Joel Dillard

Representing Mississippi Workers

The Mississippi Workers' Rights Blog



Free Speech under the Mississippi Constitution

The freedom of speech and of the press shall be held sacred according to the Mississippi Constitution, Art. 3 Sec. 13. This is the strongest free-speech language I am aware of in any law anywhere. This language is far stronger than the First Amendment of the U.S. Constitution, which states only that Congress shall make no law . . . abridging the freedom of speech. As discussed in a past blog post, the Courts have interpreted the language Congress shall make no law as limiting the First Amendment to state action.

But the Mississippi Constitution may not be limited to actions of the government. It says, flatly, that this freedom shall be held sacred, and presumably this means it shall be held sacred by everyone. If true, the implications of this could be staggering - unthinkable even. Certainly it is an interpretation well worth serious consideration.

Yet this language has been quoted only about ten times by the courts since 1950. Some of the discussion in the cases suggests support for the idea, e.g, They are not idle and meaningless terms, but signify philosophical concepts of a constitutional republic and of the intellectual independence of every citizen. Evers v. State, 131 So. 2d 653 (Miss. 1961). But the courts have rarely - if ever - deliberately distinguished this broader language in the Mississippi Consitution from the federal First Amendment. They have only said, in passing, that We are of the opinion, without deciding, that Article 3, Section 13, supra, by modern-day standards, appears to be more protective of the individual's right to freedom of speech than does the First Amendment since our constitution makes it worthy of religious veneration.ABC Interstate Theatres, Inc. v. State, 325 So. 2d 123 (Miss. 1976). Accord Gulf Pub. Co., Inc. v. Lee, 434 So. 2d 687 (Miss. 1983).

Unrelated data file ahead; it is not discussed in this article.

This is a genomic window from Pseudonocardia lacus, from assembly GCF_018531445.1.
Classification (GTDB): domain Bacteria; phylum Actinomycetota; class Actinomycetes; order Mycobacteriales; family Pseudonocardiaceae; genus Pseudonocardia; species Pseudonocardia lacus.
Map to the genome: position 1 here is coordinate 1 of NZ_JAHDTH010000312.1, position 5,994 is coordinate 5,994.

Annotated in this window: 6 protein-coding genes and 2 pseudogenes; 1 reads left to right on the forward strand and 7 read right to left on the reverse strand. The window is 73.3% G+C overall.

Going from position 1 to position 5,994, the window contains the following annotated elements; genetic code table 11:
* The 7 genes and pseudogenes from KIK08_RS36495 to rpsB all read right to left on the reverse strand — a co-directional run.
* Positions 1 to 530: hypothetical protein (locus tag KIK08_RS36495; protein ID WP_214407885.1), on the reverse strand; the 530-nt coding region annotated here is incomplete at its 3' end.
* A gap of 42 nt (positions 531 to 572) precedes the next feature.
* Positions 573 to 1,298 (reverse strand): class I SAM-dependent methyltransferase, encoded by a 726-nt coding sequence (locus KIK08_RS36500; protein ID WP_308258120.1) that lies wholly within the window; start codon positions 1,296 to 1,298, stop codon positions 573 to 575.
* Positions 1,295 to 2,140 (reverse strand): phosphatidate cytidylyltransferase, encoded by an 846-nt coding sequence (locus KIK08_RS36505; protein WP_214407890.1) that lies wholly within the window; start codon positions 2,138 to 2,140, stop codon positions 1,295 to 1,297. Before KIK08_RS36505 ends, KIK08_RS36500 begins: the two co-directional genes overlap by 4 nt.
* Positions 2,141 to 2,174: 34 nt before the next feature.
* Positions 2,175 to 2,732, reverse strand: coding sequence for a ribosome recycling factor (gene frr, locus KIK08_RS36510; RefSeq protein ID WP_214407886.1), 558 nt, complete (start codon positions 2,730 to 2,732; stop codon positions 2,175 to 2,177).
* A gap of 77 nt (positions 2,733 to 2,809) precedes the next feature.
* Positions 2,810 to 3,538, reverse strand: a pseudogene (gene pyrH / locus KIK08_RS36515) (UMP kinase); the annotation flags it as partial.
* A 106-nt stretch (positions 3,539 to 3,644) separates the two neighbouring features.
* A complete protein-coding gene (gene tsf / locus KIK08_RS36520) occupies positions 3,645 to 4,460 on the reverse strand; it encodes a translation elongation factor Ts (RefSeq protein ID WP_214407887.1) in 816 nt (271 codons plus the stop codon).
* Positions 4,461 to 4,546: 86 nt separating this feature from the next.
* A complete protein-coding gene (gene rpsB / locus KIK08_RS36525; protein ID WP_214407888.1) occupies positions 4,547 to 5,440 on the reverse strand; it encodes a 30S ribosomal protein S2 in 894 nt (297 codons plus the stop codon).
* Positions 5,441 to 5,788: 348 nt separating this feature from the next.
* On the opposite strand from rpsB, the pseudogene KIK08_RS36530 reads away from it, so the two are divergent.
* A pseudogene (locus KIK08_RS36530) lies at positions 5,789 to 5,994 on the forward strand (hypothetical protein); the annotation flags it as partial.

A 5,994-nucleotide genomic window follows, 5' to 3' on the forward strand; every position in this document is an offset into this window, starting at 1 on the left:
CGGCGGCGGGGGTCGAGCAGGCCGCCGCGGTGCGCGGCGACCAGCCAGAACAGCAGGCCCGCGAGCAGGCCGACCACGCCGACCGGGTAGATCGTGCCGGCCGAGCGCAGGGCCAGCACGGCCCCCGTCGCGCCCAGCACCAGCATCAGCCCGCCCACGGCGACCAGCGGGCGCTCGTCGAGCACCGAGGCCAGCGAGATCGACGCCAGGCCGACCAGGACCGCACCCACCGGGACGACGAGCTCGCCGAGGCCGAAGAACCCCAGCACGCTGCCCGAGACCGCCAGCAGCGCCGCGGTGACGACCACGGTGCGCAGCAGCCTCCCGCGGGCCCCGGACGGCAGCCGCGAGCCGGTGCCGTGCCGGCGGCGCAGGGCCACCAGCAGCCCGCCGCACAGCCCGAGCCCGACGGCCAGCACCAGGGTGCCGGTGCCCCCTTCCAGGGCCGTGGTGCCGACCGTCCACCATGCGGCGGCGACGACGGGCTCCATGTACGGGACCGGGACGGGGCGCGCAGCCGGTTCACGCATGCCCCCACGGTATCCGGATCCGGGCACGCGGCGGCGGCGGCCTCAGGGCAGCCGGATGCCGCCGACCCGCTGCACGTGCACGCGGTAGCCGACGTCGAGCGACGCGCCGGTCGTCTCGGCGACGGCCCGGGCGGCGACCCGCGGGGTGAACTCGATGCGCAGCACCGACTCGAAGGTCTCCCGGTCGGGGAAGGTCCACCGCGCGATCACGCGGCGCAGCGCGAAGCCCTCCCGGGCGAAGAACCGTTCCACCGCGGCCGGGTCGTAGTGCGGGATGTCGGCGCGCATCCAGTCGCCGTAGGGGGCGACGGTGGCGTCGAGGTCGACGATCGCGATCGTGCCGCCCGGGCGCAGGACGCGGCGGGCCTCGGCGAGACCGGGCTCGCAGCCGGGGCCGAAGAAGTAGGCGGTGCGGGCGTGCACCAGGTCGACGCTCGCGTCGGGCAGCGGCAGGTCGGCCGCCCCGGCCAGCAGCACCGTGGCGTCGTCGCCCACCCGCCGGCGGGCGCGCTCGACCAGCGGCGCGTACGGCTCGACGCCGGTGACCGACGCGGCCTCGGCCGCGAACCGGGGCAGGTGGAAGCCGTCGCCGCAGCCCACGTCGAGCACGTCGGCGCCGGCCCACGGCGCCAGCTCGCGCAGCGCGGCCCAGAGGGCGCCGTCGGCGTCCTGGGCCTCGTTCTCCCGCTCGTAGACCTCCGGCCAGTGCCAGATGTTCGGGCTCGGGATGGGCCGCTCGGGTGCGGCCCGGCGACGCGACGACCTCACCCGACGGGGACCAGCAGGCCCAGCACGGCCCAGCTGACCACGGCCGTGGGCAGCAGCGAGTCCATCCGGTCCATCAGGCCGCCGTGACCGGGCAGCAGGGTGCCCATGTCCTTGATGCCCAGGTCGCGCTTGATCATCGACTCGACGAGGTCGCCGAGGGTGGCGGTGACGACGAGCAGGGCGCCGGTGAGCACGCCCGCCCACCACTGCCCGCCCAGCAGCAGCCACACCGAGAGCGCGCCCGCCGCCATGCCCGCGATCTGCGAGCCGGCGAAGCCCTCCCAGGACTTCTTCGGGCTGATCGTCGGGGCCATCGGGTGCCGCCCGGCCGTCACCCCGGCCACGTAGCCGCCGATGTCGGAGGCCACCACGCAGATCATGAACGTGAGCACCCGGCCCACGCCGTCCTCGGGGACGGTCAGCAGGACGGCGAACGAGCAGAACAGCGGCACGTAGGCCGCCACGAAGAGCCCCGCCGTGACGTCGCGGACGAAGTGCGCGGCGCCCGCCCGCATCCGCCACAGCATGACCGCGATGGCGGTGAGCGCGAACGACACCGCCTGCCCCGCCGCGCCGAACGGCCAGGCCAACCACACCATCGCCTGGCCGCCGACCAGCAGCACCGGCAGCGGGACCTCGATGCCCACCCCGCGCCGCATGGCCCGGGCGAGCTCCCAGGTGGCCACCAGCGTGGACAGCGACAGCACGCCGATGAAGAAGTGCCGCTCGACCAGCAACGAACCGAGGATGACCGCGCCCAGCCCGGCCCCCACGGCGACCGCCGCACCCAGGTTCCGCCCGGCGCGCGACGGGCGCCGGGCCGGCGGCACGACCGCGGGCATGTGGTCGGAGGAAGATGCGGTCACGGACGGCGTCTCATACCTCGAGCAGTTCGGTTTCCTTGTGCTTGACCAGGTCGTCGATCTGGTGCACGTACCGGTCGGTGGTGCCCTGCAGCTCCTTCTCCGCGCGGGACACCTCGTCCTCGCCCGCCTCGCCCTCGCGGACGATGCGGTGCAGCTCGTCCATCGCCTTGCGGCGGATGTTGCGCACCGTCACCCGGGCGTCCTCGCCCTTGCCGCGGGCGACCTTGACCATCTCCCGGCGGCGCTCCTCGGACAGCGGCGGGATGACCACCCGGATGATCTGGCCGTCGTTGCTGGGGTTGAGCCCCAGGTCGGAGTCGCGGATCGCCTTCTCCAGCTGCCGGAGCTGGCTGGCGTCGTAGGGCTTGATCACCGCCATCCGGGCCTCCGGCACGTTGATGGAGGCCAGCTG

Perhaps it is an idea whose time is coming.



The NLRB’s misguided General Motors decision and so-called civility at work

Today's post is by one of the firm's Peggy Browning Fellows, Nicholas Stonecypher.

The NLRB’s recent decision in General Motors, 369 NLRB No. 127 (July 21, 2020) restricts the right to engage in union activity. Setting itself up as a defender of civility, respect, and order in the workplace, the Board holds that discourteous union activity is not protected by the National Labor Relations Act.

The basic concept here is not new. It is against the law to fire an employee because of his or her union activity. But not all union activity is protected by law. Violence, unsafe behavior, and other violations of valid employer rules can be legitimate reasons to terminate an employee, even if union activity is also involved. This has been the law for decades. If the employee crosses the line the union activity is no longer protected. What the General Motors decision did is move the line. It is now more difficult to protect employee organizing.

Under the prior rule, an employer’s punishment of worker outbursts during union activity was evaluated by considering four factors:

  1. the place of the discussion;
  2. the subject matter of the discussion;
  3. the nature of the employee’s outburst; and
  4. whether the outburst was, in any way, provoked by an employer’s unfair labor practice.
Atlantic Steel Co., 245 NLRB 814 (1979). The judge would consider the outburst as part of the protected activity, and then ask whether the worker lost protection because of the abusive outburst.

For example, a black union worker at GM told one of his managers to (1) shove it up [his] f---ing ass, (2) responded to another manager’s request to talk quietly by mocking the manager as a slaveowner, and (3) on another date said that he would mess [the manager] up. Under the Atlantic Steel Co. test, the second and third actions would be unprotected, and the employee could be fired for them. But the first one was protected. This was because, although it was extremely crude, it did not cross the line drawn by Atlantic Steel.

That was not good enough for this NLRB. The Board changed the rules to make it easier to find activity unprotected.

The Board’s reasoning is that profanity like this can be part of harassment. Under Title VII of the Civil Rights Act, (if the harassment is for an illegal reason) an employer is responsible for the harassment of its employees if the employer has knowledge of it but doesn’t take prompt remedial action. Therefore, the NLRB argued, employers were trapped between a duty to discipline harassing employees, and an obligation not to discipline workers engaged in union organizing. By punishing employers for disciplining harassers, the NLRA is undermining the anti-discrimination aims of the Civil Rights Act.

But, as the National Nurses United explained in their amicus brief, the Board is able to point to no such case in fact. That’s because there likely is no case where the Atlantic Steel rule protected conduct that violated Title VII of the Civil Rights Act. The Board points to several cases where offensive comments by workers involved in organizing a union were held to be protected by the Act. In addition to the instant case, the Board cites cases where workers shouted expletives at their employer as well as instances where workers hurled racial epithets. This is pure misdirection.